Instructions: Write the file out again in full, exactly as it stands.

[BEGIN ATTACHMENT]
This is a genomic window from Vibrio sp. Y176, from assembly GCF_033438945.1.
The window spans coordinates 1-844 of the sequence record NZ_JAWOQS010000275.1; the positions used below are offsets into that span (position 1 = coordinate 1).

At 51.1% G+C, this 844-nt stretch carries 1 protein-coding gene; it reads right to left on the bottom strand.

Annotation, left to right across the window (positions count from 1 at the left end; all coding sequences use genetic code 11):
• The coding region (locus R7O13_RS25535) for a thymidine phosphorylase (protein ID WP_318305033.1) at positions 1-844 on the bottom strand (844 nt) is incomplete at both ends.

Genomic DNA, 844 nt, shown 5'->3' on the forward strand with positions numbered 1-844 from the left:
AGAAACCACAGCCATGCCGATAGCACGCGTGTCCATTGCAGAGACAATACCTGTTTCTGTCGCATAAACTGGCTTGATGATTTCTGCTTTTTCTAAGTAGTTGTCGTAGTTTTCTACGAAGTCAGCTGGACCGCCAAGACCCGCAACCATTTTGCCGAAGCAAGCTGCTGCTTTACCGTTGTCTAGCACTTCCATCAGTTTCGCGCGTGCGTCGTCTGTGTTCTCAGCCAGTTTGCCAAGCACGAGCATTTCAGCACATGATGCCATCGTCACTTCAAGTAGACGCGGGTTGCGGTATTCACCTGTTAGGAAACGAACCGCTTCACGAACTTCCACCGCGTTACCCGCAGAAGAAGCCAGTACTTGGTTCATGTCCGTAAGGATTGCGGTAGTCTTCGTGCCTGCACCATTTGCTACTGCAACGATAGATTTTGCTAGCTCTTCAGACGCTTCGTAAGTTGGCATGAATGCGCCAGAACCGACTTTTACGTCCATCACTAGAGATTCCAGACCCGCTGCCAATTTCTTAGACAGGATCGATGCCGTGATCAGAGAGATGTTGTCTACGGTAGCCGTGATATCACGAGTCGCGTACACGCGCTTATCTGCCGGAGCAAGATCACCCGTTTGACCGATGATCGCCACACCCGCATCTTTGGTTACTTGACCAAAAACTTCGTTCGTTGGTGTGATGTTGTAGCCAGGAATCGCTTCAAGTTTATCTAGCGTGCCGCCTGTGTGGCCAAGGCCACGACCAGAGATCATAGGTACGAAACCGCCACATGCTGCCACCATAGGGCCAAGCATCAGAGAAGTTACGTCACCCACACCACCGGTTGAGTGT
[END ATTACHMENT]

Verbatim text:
This is a genomic window from Vibrio sp. Y176, from assembly GCF_033438945.1.
The window spans coordinates 1-844 of the sequence record NZ_JAWOQS010000275.1; the positions used below are offsets into that span (position 1 = coordinate 1).

At 51.1% G+C, this 844-nt stretch carries 1 protein-coding gene; it reads right to left on the bottom strand.

Annotation, left to right across the window (positions count from 1 at the left end; all coding sequences use genetic code 11):
• The coding region (locus R7O13_RS25535) for a thymidine phosphorylase (protein ID WP_318305033.1) at positions 1-844 on the bottom strand (844 nt) is incomplete at both ends.

Genomic DNA, 844 nt, shown 5'->3' on the forward strand with positions numbered 1-844 from the left:
AGAAACCACAGCCATGCCGATAGCACGCGTGTCCATTGCAGAGACAATACCTGTTTCTGTCGCATAAACTGGCTTGATGATTTCTGCTTTTTCTAAGTAGTTGTCGTAGTTTTCTACGAAGTCAGCTGGACCGCCAAGACCCGCAACCATTTTGCCGAAGCAAGCTGCTGCTTTACCGTTGTCTAGCACTTCCATCAGTTTCGCGCGTGCGTCGTCTGTGTTCTCAGCCAGTTTGCCAAGCACGAGCATTTCAGCACATGATGCCATCGTCACTTCAAGTAGACGCGGGTTGCGGTATTCACCTGTTAGGAAACGAACCGCTTCACGAACTTCCACCGCGTTACCCGCAGAAGAAGCCAGTACTTGGTTCATGTCCGTAAGGATTGCGGTAGTCTTCGTGCCTGCACCATTTGCTACTGCAACGATAGATTTTGCTAGCTCTTCAGACGCTTCGTAAGTTGGCATGAATGCGCCAGAACCGACTTTTACGTCCATCACTAGAGATTCCAGACCCGCTGCCAATTTCTTAGACAGGATCGATGCCGTGATCAGAGAGATGTTGTCTACGGTAGCCGTGATATCACGAGTCGCGTACACGCGCTTATCTGCCGGAGCAAGATCACCCGTTTGACCGATGATCGCCACACCCGCATCTTTGGTTACTTGACCAAAAACTTCGTTCGTTGGTGTGATGTTGTAGCCAGGAATCGCTTCAAGTTTATCTAGCGTGCCGCCTGTGTGGCCAAGGCCACGACCAGAGATCATAGGTACGAAACCGCCACATGCTGCCACCATAGGGCCAAGCATCAGAGAAGTTACGTCACCCACACCACCGGTTGAGTGT